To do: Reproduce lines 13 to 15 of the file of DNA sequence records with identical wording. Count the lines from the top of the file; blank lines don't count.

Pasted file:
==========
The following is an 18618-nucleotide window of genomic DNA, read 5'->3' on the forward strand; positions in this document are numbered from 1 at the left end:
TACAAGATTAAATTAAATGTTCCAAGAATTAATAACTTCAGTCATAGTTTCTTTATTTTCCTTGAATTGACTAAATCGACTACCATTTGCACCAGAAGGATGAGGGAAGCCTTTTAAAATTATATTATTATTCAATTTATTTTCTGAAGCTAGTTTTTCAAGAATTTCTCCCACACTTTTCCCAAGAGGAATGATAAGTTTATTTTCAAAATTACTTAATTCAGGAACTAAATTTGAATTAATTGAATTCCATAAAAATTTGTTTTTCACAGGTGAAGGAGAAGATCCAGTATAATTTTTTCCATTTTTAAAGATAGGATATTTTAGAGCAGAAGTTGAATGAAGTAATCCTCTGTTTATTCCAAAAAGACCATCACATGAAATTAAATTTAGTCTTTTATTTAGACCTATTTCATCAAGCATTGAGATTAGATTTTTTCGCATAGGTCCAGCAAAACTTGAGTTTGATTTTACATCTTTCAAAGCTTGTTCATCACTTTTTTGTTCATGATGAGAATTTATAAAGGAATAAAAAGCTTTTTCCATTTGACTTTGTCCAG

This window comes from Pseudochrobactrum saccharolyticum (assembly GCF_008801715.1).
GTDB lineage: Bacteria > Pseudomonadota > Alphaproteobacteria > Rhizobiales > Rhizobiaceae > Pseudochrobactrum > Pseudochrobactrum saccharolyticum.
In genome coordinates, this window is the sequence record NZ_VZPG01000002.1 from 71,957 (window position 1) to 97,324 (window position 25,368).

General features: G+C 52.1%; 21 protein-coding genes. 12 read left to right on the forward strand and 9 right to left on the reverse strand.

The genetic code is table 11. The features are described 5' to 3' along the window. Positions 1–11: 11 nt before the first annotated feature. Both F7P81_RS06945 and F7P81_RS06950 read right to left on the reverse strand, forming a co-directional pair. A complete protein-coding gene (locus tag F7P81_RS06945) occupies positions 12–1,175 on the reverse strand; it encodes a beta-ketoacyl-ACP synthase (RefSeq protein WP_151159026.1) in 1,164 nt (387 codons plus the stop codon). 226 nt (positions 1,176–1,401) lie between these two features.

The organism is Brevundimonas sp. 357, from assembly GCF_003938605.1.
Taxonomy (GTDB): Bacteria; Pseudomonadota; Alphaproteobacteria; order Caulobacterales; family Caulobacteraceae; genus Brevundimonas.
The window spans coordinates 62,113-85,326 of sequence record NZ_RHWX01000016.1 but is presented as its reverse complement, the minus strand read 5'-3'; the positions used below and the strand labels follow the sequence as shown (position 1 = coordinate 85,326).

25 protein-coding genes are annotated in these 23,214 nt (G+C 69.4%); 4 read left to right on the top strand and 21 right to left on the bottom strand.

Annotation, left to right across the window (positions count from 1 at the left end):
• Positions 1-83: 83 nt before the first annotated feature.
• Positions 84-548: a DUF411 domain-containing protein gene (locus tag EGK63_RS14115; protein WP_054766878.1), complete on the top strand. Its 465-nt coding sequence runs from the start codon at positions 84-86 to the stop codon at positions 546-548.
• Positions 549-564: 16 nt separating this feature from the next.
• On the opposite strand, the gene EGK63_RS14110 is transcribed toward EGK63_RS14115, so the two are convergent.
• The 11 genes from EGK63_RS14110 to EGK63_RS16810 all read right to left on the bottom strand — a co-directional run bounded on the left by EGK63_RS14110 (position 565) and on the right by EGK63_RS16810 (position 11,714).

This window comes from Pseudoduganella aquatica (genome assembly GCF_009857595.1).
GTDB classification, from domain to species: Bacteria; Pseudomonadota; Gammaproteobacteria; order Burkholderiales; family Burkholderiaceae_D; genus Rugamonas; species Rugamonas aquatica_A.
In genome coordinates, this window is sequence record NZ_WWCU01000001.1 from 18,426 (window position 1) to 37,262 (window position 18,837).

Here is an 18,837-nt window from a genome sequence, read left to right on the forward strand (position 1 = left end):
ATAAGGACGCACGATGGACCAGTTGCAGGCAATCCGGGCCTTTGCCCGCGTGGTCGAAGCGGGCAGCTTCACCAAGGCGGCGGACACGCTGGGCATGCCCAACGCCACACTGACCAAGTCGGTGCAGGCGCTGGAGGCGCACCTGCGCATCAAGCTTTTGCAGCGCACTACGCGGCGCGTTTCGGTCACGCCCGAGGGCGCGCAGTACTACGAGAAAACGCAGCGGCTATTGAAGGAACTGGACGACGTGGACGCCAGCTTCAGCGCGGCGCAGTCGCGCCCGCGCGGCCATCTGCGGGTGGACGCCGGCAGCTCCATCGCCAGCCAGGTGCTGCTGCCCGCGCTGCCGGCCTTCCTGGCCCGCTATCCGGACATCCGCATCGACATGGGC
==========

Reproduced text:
• Positions 1-83: 83 nt before the first annotated feature.
• Positions 84-548: a DUF411 domain-containing protein gene (locus tag EGK63_RS14115; protein WP_054766878.1), complete on the top strand. Its 465-nt coding sequence runs from the start codon at positions 84-86 to the stop codon at positions 546-548.
• Positions 549-564: 16 nt separating this feature from the next.